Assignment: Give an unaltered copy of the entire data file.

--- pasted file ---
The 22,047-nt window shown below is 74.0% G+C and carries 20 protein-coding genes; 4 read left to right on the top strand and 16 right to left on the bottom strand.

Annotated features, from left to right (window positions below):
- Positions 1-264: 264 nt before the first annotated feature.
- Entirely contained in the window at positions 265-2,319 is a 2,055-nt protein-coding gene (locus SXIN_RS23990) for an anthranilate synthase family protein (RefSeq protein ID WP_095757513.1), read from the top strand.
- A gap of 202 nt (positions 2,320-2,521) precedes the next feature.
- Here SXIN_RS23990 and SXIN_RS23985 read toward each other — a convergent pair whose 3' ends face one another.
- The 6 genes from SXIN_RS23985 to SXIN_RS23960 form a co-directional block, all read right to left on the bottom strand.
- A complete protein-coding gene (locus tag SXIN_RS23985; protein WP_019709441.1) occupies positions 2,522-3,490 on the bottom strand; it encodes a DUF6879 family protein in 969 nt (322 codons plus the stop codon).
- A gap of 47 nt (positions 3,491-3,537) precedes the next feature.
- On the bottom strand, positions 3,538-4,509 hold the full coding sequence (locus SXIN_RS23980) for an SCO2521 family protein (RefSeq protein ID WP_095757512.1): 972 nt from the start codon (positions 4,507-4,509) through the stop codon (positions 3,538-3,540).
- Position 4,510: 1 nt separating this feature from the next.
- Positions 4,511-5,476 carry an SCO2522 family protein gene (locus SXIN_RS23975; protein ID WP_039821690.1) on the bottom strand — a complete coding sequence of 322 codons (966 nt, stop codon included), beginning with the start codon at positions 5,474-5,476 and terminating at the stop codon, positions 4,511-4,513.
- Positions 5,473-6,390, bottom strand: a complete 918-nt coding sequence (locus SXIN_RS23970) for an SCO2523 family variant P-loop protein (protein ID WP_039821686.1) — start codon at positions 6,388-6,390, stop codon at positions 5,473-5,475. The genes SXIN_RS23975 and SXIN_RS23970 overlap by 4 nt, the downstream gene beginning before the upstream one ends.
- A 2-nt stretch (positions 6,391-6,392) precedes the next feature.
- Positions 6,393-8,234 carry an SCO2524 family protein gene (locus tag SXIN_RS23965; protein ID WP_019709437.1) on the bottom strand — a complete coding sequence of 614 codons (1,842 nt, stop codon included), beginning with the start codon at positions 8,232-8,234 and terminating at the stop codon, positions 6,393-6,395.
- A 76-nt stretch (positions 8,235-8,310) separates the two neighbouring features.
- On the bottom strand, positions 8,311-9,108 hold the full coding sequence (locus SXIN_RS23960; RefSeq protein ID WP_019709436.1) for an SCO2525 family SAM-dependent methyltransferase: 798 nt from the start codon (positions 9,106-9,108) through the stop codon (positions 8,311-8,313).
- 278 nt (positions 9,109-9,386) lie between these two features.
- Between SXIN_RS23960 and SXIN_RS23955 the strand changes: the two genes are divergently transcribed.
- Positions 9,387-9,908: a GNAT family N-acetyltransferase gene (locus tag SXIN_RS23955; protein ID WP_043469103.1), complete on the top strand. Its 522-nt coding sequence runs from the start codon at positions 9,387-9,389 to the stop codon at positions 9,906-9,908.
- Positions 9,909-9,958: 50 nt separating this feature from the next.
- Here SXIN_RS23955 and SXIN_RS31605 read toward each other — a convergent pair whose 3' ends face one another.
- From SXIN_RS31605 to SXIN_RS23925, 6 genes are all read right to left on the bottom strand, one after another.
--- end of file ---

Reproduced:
The 22,047-nt window shown below is 74.0% G+C and carries 20 protein-coding genes; 4 read left to right on the top strand and 16 right to left on the bottom strand.

Annotated features, from left to right (window positions below):
- Positions 1-264: 264 nt before the first annotated feature.
- Entirely contained in the window at positions 265-2,319 is a 2,055-nt protein-coding gene (locus SXIN_RS23990) for an anthranilate synthase family protein (RefSeq protein ID WP_095757513.1), read from the top strand.
- A gap of 202 nt (positions 2,320-2,521) precedes the next feature.
- Here SXIN_RS23990 and SXIN_RS23985 read toward each other — a convergent pair whose 3' ends face one another.
- The 6 genes from SXIN_RS23985 to SXIN_RS23960 form a co-directional block, all read right to left on the bottom strand.
- A complete protein-coding gene (locus tag SXIN_RS23985; protein WP_019709441.1) occupies positions 2,522-3,490 on the bottom strand; it encodes a DUF6879 family protein in 969 nt (322 codons plus the stop codon).
- A gap of 47 nt (positions 3,491-3,537) precedes the next feature.
- On the bottom strand, positions 3,538-4,509 hold the full coding sequence (locus SXIN_RS23980) for an SCO2521 family protein (RefSeq protein ID WP_095757512.1): 972 nt from the start codon (positions 4,507-4,509) through the stop codon (positions 3,538-3,540).
- Position 4,510: 1 nt separating this feature from the next.
- Positions 4,511-5,476 carry an SCO2522 family protein gene (locus SXIN_RS23975; protein ID WP_039821690.1) on the bottom strand — a complete coding sequence of 322 codons (966 nt, stop codon included), beginning with the start codon at positions 5,474-5,476 and terminating at the stop codon, positions 4,511-4,513.
- Positions 5,473-6,390, bottom strand: a complete 918-nt coding sequence (locus SXIN_RS23970) for an SCO2523 family variant P-loop protein (protein ID WP_039821686.1) — start codon at positions 6,388-6,390, stop codon at positions 5,473-5,475. The genes SXIN_RS23975 and SXIN_RS23970 overlap by 4 nt, the downstream gene beginning before the upstream one ends.
- A 2-nt stretch (positions 6,391-6,392) precedes the next feature.
- Positions 6,393-8,234 carry an SCO2524 family protein gene (locus tag SXIN_RS23965; protein ID WP_019709437.1) on the bottom strand — a complete coding sequence of 614 codons (1,842 nt, stop codon included), beginning with the start codon at positions 8,232-8,234 and terminating at the stop codon, positions 6,393-6,395.
- A 76-nt stretch (positions 8,235-8,310) separates the two neighbouring features.
- On the bottom strand, positions 8,311-9,108 hold the full coding sequence (locus SXIN_RS23960; RefSeq protein ID WP_019709436.1) for an SCO2525 family SAM-dependent methyltransferase: 798 nt from the start codon (positions 9,106-9,108) through the stop codon (positions 8,311-8,313).
- 278 nt (positions 9,109-9,386) lie between these two features.
- Between SXIN_RS23960 and SXIN_RS23955 the strand changes: the two genes are divergently transcribed.
- Positions 9,387-9,908: a GNAT family N-acetyltransferase gene (locus tag SXIN_RS23955; protein ID WP_043469103.1), complete on the top strand. Its 522-nt coding sequence runs from the start codon at positions 9,387-9,389 to the stop codon at positions 9,906-9,908.
- Positions 9,909-9,958: 50 nt separating this feature from the next.
- Here SXIN_RS23955 and SXIN_RS31605 read toward each other — a convergent pair whose 3' ends face one another.
- From SXIN_RS31605 to SXIN_RS23925, 6 genes are all read right to left on the bottom strand, one after another.